So in reference to spending vs. saving debate, if you know what you are saving for and how important it is for you achieve it, you will spend accordingly.

It will help you stay on track.

For example, you want to make a large down payment for your house after 3 years. Now if you are reasonable, you will do everything in your capacity to save as much money as possible in next 3 years for the downpayment. Most people in that situation will not go out every weekend for parties and spend thousands of rupees.

Repeating again:

You need to decide on your ‘YES’ to know when to say ‘NO’

So once you know your Big YES (i.e. save for your dream home’s downpayment after 3 years), you will know when to Say NO (i.e. spending money recklessly on parties).

And by doing that, you are not depriving yourself if you don’t spend money on parties. On the contrary, you will be depriving yourself of what you really want (house), if you spend money on parties.

Delaying gratification is not a happy experience to start with. But the trick is to put in place strategies that can help you do that. Because doing that is the only option to achieve your goals by balancing today’s spending against saving for tomorrow.

I am not asking you to save everything.

I am also not asking you to not save anything.

But take some time out and have a hard look at your spending habits.

Certainly, there will some fixed expenses that you just can’t wish off. But apart from those, spend on things that are truly important. It might mean cutting back in other areas today to save for tomorrow. But there will always be better things in future that are worth that trade-off.

It is possible to save wisely and live a good life simultaneously. And even before you decide about taking sides on saving vs spending debate, sit down and think deeply about what you really value.

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Written by Dev Ashish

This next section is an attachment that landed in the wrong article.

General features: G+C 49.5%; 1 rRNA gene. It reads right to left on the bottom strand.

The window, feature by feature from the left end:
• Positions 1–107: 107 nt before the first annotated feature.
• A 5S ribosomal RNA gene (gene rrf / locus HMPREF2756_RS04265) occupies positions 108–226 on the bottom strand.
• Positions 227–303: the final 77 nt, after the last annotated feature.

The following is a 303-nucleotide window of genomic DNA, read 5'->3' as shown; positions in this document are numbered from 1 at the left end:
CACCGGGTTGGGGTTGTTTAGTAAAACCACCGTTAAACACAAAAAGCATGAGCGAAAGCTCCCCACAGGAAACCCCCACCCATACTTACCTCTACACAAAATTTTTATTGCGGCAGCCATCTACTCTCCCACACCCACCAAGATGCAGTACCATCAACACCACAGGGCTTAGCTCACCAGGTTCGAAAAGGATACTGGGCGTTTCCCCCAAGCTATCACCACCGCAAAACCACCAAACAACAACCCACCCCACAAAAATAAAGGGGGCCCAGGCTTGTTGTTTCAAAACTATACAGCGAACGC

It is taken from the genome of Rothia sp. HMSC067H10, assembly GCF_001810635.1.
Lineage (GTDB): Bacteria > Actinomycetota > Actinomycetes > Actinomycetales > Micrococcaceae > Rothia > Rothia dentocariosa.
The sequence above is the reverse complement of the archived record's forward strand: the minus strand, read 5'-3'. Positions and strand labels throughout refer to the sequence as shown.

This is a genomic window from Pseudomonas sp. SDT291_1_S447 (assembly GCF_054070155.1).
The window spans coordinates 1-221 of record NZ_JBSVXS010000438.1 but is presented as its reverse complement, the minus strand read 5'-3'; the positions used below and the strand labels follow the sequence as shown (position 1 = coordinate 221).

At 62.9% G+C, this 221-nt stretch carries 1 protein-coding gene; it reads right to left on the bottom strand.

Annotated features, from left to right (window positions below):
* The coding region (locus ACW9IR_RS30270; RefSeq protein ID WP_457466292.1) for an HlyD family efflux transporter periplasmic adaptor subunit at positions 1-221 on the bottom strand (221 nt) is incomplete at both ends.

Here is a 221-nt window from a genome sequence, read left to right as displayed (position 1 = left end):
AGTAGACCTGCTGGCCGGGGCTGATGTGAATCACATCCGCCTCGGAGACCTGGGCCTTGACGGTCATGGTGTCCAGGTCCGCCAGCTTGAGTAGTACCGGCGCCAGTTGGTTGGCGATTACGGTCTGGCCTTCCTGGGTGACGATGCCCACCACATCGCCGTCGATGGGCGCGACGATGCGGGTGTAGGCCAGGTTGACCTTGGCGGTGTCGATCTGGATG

Founder - Stable Investor Investing | Personal Finance | Financial Planning | Common Sense

8 comments

  1. Great article and simple explanation. I mailed you many times but did not get reply. What is the best way to get in touch with you.
    Rgds,
    Jassi

    1. Thanks Jassi 🙂

      And I am facing some technical issues with mail deliveries. I will check and revert back on your mail.

  2. Great article, Dev. Just to add a stats to your comments – according to a study, 25% of population are savers. and 15% are spendthrifts. The rest usually & mostly strike a fair balance. 🙂

    Well thinking backwards, if we consider the retired population – These are people who are doing excellent in their hey days and also have had a good spend-save ratio during that time. Most of the investments those days was real estate and gold. But still, What percentage of these people who used to do very good then, are living under financial constraints / dependent – within few years into their retirement ? I bet a fair %age.

    15000 Rs a month was considered an decent salary for a person (White collar employee median last drawn salary at time of retirement) say 12-15 years back in a tier-II city. (eg. Bank Employees, HoD/Profs of Engg colleges, factory managers/supervisors who retd in 2005)

    What is the lesson for us Dev, what could they have done better?

    Regards,
    Shyam

    1. Hi Shyam

      I think I unable to understand few things in your comment. Lets get on mail so that I have clear understanding of what you are saying. Will mail you shortly.

    1. Hi Doctor

      My apologies if this article makes me seem losing focus towards Financial Freedom. 🙂 I need to improve my writing.

      I am still working diligently towards FIRE (Financial Independence & Retiring Early). The article just tries to explain why having a balance (atleast) is important. 🙂